Aviram Rasouly, Bibhusita Pani, Evgeny Nudler
Nucleotide excision repair (NER) is the key DNA repair system that eliminates the majority of DNA helix-distorting lesions. RNA polymerase (RNAP) expedites the recognition of DNA damage by NER components via transcription-coupled DNA repair (TCR). In bacteria, a modified nucleotide ppGpp ('magic spot') is a pleiotropic second messenger that mediates the response to nutrient deficiencies by altering the initiation properties of RNAP. In this review, we discuss newly elucidated roles of guanosine 5'-diphosphate 3'-diphosphate (ppGpp) in transcription elongation that couple this alarmone to DNA damage repair and maintenance...
January 2017: Trends in Genetics: TIG
https://www.readbyqxmd.com/read/27915292/the-dual-role-of-dksa-protein-in-the-regulation-of-escherichia-coli-pargx-promoter
#16
Robert Łyżeń, Amarnath Maitra, Klaudia Milewska, Maja Kochanowska-Łyżeń, V James Hernandez, Agnieszka Szalewska-Pałasz
Gene expression regulation by the stringent response effector, ppGpp, is facilitated by DksA protein; however DksA and ppGpp can play independent roles in transcription. In Escherichia coli, the pArgX promoter which initiates the transcription of four tRNA genes was shown to be inhibited by ppGpp. Our studies on the role of DksA in pArgX regulation revealed that it can stimulate transcription by increasing the binding of RNA polymerase to the promoter and the productive transcription complex formation. However, when DksA is present together with ppGpp a severe down-regulation of promoter activity is observed...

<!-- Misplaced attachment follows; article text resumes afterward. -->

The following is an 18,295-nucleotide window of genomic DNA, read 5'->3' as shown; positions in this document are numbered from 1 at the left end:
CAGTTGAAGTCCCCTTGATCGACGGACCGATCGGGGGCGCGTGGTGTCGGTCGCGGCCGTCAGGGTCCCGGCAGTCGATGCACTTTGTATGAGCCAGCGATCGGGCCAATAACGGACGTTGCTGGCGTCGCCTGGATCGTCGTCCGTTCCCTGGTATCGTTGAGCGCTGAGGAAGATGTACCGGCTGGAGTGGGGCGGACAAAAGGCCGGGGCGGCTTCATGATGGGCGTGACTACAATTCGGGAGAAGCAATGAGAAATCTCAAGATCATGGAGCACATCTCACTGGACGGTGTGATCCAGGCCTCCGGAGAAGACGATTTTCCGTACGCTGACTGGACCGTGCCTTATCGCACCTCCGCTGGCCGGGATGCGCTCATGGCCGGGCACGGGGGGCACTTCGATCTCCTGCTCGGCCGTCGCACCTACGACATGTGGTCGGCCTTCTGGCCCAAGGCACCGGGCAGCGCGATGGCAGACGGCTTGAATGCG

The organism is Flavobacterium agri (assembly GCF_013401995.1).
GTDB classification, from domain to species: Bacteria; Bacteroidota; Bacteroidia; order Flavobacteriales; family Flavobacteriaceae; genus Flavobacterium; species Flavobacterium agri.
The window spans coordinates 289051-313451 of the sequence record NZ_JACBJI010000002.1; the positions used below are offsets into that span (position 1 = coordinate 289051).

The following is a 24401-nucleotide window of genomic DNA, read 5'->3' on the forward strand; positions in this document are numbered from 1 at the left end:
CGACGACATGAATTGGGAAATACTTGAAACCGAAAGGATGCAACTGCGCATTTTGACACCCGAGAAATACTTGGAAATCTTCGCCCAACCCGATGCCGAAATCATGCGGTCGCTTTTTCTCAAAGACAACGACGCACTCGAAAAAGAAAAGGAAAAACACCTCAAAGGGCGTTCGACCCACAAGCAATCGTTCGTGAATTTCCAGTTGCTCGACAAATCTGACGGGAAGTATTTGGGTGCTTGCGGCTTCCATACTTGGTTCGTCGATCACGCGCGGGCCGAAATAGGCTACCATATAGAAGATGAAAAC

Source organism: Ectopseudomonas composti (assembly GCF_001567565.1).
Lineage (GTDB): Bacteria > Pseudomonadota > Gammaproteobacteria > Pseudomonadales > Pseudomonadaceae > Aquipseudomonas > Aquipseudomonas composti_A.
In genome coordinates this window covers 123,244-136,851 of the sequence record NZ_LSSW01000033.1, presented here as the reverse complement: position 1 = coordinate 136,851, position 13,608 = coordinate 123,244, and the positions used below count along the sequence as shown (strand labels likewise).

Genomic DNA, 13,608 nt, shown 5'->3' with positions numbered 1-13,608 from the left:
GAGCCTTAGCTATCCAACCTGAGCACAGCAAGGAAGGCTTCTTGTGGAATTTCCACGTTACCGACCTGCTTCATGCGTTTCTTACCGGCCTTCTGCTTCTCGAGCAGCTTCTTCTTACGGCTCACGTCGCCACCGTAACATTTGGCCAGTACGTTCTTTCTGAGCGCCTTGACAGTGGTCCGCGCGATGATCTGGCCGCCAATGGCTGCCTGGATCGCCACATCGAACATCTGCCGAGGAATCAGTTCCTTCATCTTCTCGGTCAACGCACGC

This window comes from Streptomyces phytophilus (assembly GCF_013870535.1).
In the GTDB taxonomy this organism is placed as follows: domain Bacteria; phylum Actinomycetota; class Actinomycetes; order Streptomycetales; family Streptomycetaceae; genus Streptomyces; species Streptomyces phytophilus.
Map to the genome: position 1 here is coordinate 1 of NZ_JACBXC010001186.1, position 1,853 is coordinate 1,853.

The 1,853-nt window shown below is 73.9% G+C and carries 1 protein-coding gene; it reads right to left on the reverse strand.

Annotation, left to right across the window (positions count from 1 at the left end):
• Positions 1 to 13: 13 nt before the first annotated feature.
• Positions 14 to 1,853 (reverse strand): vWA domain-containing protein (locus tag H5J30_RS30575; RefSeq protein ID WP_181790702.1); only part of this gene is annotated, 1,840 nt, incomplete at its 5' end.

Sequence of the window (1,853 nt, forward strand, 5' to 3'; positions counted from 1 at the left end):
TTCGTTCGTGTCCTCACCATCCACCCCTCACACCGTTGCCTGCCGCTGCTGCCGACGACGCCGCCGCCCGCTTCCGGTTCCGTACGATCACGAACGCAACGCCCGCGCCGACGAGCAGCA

December 1, 2016: Nucleic Acids Research
https://www.readbyqxmd.com/read/27903898/transfer-rna-is-highly-unstable-during-early-amino-acid-starvation-in-escherichia-coli
#17
Sine Lo Svenningsen, Mette Kongstad, Thomas Søndergaard Stenum, Ana J Muñoz-Gómez, Michael A Sørensen
Due to its long half-life compared to messenger RNA, bacterial transfer RNA is known as stable RNA. Here, we show that tRNAs become highly unstable as part of Escherichia coli's response to amino acid starvation. Degradation of the majority of cellular tRNA occurs within twenty minutes of the onset of starvation for each of several amino acids. Both the non-cognate and cognate tRNA for the amino acid that the cell is starving for are degraded, and both charged and uncharged tRNA species are affected. The alarmone ppGpp orchestrates the stringent response to amino acid starvation...
November 29, 2016: Nucleic Acids Research
https://www.readbyqxmd.com/read/27900286/selective-and-efficient-elimination-of-vibrio-cholerae-with-a-chemical-modulator-that-targets-glucose-metabolism
#18
Young Taek Oh, Hwa Young Kim, Eun Jin Kim, Junhyeok Go, Wontae Hwang, Hyoung Rae Kim, Dong Wook Kim, Sang Sun Yoon